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Old 02-25-2017, 06:30 PM
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Esaias Esaias is offline
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The Son of Man

The Identity of the Son of Man in Daniel 7



Daniel 7 begins with a vision of several beasts. then we reach the following section:

I beheld till the thrones were cast down, and the Ancient of days did sit, whose garment was white as snow, and the hair of his head like the pure wool: his throne was like the fiery flame, and his wheels as burning fire. A fiery stream issued and came forth from before him: thousand thousands ministered unto him, and ten thousand times ten thousand stood before him: the judgment was set, and the books were opened. I beheld then because of the voice of the great words which the horn spake: I beheld even till the beast was slain, and his body destroyed, and given to the burning flame. As concerning the rest of the beasts, they had their dominion taken away: yet their lives were prolonged for a season and time.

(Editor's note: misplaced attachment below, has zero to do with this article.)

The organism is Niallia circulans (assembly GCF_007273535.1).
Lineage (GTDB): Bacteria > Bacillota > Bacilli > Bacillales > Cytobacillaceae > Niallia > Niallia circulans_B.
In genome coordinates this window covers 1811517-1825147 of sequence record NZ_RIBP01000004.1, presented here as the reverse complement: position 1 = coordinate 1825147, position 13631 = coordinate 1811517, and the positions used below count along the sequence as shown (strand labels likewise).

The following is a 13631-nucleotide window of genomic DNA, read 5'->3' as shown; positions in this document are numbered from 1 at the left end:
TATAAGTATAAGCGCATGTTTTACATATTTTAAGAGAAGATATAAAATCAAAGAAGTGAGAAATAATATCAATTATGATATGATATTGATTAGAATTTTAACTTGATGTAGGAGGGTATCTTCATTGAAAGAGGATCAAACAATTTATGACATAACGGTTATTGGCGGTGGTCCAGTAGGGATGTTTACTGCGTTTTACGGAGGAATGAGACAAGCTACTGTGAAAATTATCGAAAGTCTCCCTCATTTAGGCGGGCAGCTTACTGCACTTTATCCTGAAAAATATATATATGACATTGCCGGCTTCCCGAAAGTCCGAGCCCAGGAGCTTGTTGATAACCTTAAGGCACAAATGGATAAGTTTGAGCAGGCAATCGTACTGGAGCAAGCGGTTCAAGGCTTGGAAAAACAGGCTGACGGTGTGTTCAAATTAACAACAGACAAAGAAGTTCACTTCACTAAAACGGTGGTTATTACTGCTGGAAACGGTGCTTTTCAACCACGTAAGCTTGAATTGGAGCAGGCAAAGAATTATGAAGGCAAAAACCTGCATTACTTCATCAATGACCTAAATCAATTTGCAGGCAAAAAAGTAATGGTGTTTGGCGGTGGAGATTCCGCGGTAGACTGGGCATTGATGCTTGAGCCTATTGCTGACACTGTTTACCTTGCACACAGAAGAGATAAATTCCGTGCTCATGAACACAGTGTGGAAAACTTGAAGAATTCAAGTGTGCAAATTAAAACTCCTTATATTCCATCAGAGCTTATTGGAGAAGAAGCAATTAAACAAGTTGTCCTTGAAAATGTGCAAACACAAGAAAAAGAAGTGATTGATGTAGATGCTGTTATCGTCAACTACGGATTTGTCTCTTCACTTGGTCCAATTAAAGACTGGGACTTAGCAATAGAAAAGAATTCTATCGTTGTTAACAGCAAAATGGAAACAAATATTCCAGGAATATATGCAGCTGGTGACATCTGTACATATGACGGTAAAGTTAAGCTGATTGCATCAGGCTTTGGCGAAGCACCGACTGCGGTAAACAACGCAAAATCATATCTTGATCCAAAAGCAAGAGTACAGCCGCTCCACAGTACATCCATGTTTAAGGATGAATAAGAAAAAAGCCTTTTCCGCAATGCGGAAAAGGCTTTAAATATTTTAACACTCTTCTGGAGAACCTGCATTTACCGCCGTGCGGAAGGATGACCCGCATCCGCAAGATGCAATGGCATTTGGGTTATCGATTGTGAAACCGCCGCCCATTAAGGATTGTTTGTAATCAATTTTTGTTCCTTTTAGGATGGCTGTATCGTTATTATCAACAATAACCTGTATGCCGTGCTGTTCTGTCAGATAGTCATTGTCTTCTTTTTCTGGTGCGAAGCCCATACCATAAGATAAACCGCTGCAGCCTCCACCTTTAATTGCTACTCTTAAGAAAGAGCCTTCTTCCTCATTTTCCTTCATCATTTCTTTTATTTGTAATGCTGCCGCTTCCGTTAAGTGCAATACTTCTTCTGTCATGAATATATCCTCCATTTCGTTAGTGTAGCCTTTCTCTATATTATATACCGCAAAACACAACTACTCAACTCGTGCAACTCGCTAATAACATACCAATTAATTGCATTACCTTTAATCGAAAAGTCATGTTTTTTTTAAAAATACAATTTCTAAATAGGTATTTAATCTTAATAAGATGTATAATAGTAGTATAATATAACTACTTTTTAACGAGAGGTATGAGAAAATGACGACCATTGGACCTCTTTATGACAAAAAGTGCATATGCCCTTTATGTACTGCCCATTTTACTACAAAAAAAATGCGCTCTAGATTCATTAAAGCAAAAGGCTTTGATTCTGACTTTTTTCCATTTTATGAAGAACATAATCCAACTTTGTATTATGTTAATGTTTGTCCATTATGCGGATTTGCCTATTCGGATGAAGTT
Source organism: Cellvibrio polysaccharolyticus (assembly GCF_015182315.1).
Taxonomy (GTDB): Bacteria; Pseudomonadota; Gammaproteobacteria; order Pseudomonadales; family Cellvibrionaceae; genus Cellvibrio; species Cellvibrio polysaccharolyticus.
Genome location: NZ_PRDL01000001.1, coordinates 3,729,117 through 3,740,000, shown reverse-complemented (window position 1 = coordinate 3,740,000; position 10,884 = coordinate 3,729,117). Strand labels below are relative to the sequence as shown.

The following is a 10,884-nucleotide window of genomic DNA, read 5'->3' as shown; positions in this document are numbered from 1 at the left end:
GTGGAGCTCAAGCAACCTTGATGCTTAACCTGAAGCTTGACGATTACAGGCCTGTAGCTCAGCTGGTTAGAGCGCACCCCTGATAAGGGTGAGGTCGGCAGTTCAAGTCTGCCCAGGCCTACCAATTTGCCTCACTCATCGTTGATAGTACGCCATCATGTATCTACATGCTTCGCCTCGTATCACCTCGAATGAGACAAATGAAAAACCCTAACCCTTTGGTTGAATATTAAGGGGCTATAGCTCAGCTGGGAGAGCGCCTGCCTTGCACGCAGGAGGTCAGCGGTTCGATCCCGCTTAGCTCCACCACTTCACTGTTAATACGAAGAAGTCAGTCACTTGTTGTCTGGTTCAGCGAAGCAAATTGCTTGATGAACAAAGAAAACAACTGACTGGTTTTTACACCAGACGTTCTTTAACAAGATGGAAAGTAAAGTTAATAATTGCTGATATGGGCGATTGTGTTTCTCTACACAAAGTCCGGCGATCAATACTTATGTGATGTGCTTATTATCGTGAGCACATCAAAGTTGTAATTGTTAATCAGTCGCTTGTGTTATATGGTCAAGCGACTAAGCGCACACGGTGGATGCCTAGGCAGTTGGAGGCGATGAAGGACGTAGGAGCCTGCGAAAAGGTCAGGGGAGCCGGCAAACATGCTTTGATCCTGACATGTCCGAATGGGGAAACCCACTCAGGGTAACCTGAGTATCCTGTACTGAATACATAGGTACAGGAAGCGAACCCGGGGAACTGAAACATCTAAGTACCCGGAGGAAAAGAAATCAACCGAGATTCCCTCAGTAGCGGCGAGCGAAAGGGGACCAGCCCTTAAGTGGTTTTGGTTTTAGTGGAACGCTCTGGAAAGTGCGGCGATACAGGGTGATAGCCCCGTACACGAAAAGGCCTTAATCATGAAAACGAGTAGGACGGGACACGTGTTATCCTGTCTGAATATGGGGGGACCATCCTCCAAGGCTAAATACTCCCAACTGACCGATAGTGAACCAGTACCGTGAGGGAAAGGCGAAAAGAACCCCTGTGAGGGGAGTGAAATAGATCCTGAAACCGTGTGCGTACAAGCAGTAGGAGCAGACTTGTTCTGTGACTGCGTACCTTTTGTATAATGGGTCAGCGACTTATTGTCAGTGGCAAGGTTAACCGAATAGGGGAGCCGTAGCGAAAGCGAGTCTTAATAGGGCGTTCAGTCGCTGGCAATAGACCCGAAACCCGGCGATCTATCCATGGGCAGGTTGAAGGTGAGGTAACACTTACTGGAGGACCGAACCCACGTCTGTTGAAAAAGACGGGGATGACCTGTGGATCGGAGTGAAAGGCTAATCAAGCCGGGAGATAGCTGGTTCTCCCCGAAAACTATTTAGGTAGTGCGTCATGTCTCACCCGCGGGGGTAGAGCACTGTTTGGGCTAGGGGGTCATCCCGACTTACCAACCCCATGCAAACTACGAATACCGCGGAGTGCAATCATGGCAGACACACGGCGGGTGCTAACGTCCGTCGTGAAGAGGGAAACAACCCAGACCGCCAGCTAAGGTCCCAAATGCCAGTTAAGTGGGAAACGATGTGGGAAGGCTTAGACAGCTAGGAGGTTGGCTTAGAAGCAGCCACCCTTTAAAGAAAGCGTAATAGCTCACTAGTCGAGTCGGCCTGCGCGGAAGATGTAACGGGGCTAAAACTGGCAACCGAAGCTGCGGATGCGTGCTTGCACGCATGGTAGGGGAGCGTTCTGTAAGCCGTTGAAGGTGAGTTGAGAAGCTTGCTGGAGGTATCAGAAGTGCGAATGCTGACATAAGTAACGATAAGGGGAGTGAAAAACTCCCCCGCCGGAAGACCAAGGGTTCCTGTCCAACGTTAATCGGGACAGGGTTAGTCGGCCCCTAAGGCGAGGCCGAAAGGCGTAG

(Daniel 7:9-12 KJV)

So this is a judgment scene, an eschatological vision of the divine Judgment against Israel's enemies by God.

I saw in the night visions, and, behold, one like the Son of man came with the clouds of heaven, and came to the Ancient of days, and they brought him near before him. And there was given him dominion, and glory, and a kingdom, that all people, nations, and languages, should serve him: his dominion is an everlasting dominion, which shall not pass away, and his kingdom that which shall not be destroyed.
(Daniel 7:13-14 KJV)

Next, he sees a man coming in the clouds of heaven, and being brought near the Ancient of Days. He receives the dominion, glory, and an everlasting universal kingdom.